There is a wealth of breathtaking castles around North Wales and
Snowdonia, so why not make a day of touring around them? You can bounce
from castle to castle with relative ease and get to see a wealth of
history and wonder! It is incredible the amount of history Wales has to offer and so many settlements feature these amazing structures as a centre point - from the English constructed Ring of Iron to the Welsh built fortifications that predate them, there is such a variety and rich history on offer that visitors to the area should really take them all in. Based on this idea, I thought it might be worthwhile planning a single day where you check out all of the most prominent castles in one day trip. The castles in and around Snowdonia are some of the most beautiful on these isles, so without further adieu, let's start planning...
For this one, you will need to decide how you want to proceed and what you would like to get out of your visit to the area. If you are limited on time you could certainly make a quick stop off at each and tour them all in a single day, but this may not be enough for some (plus, if you go inside all of them then it might get pretty expensive fast!). All of these castles are in such fantastical surroundings that you could easily take a day out to each of them, but I personally prefer to take a quick tour of places and return to my favourites, so you could always plan a day to visit all of them and then return for a proper visit to the ones that really took your breath away at a later date...
This will be a little tricky for a number of reasons - mostly being your start point will dictate the route you take. The castles selected today form a nice curve (that you can see on the map towards the end) where you can start at Conwy Castle, jump up onto Anglesey, back onto the mainland then head south (or the reverse, of course). To give you an estimate based on Google Maps, starting from Beaumaris and ending at Harlech Castle, you will be doing roughly 2 and a half hours (just over 80 miles following the recommended route) of driving; most of the castles in this day out operate opening hours of 10 am - 4 pm, so if you arrive at the first castle for opening then throughout the day you will have 3 and a half hours to explore. If you feel like this isn't enough time then consider splitting this into multiple days, but if you just want to see the castle and its surroundings, plus a wander around inside, then I think this is absolutely doable.
There will be plenty of details about getting to each of these castles in their respective articles, but as a general overview: each of these castles is either within a major settlement around Wales or along an A-road with good access and at least a few parking spaces. Obviously, castles are popular attractions so plan your visit carefully in the busy season and consider mapping out the best local car parks or connecting walks to make your life as easy as possible.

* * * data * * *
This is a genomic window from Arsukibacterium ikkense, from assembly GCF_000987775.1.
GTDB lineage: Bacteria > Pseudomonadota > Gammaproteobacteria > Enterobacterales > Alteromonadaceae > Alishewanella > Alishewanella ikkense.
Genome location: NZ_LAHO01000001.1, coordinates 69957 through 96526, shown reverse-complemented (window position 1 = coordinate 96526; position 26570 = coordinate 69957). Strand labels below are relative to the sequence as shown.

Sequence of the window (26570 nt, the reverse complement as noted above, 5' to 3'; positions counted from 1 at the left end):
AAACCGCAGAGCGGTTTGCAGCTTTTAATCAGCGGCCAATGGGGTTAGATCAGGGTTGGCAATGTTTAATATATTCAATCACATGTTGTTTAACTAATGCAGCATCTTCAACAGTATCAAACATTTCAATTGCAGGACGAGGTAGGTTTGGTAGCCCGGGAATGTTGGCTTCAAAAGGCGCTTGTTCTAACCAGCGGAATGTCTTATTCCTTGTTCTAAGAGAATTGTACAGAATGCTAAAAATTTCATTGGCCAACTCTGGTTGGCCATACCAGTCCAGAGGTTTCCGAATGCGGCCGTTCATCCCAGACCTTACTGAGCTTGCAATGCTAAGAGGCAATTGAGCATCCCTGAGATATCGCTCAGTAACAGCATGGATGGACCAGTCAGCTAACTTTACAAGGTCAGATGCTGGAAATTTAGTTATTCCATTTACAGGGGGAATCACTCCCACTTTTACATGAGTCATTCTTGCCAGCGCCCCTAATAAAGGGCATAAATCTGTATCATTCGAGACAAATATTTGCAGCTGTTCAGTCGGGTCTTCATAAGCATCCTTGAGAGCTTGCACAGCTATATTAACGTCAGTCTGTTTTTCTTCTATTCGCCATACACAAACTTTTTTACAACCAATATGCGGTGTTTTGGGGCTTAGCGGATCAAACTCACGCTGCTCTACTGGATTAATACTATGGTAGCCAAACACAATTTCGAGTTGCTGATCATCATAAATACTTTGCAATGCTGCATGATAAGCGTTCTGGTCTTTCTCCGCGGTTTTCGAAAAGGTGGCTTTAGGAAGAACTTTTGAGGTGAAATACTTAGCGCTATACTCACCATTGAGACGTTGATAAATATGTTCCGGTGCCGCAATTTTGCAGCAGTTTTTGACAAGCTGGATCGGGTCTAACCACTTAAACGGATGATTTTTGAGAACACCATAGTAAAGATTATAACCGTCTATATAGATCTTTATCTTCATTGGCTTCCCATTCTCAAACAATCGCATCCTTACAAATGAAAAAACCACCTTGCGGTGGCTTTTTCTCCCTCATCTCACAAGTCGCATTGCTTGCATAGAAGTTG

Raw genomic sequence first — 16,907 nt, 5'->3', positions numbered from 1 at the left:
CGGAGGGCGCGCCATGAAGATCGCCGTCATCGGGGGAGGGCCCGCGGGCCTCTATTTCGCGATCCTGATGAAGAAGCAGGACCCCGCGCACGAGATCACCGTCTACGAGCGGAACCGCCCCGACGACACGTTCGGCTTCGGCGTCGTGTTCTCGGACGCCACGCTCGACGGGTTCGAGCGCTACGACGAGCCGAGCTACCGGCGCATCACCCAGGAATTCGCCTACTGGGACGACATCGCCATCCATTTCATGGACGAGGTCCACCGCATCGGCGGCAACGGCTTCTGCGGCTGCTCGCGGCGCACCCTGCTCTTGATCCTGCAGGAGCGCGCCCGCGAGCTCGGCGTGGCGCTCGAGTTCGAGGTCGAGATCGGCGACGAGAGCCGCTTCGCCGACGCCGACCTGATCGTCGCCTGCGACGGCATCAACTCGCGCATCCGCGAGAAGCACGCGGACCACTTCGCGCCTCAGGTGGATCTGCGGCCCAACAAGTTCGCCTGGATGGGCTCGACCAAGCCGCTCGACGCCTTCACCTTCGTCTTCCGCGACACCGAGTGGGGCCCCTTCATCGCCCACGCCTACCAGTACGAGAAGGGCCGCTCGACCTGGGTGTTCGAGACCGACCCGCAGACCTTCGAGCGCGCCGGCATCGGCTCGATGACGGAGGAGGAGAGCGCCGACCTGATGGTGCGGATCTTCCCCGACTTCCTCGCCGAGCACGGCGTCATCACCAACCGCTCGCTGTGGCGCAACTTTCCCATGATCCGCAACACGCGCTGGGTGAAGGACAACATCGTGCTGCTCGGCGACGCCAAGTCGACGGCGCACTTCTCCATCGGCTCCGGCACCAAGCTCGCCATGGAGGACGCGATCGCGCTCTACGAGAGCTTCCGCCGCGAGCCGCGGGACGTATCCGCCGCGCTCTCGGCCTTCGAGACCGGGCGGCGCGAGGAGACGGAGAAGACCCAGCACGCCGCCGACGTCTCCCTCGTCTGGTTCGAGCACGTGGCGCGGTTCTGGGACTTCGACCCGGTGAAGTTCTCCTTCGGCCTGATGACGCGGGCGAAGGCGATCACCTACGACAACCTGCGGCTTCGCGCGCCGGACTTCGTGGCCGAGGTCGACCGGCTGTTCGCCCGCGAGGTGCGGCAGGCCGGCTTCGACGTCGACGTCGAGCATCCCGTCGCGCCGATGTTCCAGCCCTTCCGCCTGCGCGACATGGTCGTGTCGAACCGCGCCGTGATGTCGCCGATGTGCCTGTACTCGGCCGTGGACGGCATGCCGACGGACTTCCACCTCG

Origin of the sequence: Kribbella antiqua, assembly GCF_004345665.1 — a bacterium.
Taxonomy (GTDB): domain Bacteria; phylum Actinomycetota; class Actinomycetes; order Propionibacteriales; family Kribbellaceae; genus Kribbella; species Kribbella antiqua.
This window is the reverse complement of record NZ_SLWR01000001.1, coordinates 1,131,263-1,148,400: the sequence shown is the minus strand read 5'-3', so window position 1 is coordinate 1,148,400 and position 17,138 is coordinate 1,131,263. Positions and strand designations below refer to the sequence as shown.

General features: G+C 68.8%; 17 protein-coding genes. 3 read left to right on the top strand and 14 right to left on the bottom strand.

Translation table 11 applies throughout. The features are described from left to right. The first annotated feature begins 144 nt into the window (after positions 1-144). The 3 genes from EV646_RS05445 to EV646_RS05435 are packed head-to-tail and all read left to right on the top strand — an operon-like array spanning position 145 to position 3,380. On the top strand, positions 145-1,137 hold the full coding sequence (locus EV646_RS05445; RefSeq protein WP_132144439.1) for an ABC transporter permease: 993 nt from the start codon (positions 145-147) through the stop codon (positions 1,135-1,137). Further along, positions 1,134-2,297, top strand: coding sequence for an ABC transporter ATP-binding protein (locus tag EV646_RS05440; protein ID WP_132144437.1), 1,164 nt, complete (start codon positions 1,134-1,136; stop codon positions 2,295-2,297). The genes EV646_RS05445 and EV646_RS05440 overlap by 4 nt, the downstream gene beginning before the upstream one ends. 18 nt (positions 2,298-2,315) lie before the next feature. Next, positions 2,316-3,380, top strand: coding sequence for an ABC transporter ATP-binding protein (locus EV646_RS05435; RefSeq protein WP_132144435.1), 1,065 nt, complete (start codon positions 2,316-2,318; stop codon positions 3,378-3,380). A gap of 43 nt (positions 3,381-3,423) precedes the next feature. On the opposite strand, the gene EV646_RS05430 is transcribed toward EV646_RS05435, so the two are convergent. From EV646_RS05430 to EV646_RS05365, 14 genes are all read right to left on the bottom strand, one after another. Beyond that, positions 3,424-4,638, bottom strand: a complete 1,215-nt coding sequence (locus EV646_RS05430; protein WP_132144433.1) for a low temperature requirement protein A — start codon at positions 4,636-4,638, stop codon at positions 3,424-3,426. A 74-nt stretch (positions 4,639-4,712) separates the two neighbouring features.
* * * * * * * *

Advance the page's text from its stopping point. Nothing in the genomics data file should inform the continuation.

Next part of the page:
The main piece of advice I can give to any beginner adventurer who may not be used to spending so much time driving - pick the furthest away location from where you are based and work your way back home throughout the day, that way you eliminate the bulk of the driving while you are at your freshest and slowly make your way home as the day gradually wears you out.
We start our route at Conwy Castle and boy is it a great starting point. This towering castle is wonderfully complemented by the suspension bridge at its front, plus the harborfront and its sections of still standing town walls mean you could easily spend as much time outside of this castle as you do inside. Once inside, there are plenty of areas still accessible and some great views out over the surrounding areas. I would expect Conwy to be amongst the longest stop-offs, so it will make a good litmus test for how long you will be at each stop, if you find yourself wanting more than an hour around here then I would once again recommend splitting this into multiple days out.
If you do find yourself on the opposite side of the River Conwy then you must find somewhere to park and check out the castle from one of its most awe-inspiring angles, which you can check out in the article below...
Onto Anglesey and Beaumaris Castle
We're now breaking away from the mainland and crossing onto Anglesey, and since this is a bit of a historical tour you may want to take the Menai Suspension Bridge (a gorgeous 19th century Thomas Telford creation) across the strait to keep with the theme! Once back down onto terra firma you are just a short drive from the next castle on this list and what a beauty it is! Beaumaris Castle is undoubtedly a contender for the prettiest thanks to that moat, when captured on a sunny day the gentle waves sparkle against the cold stone walls and it just makes it.
While still a substantial castle, Beaumaris is arguably a quicker one to take in than some of the others on this list - it has a good number of nooks and crannies to delve into, but its core component is a sprawling inner bailey and surprisingly ample outer bailey. There aren't too many spiral staircases and tall towers to ascend so this feels like a much more open castle to explore, but still well worth stopping off at. Spend some time walking down the seafront, check out Beaumaris pier and take a quick wander around the charming little town before heading onto the next great fortification.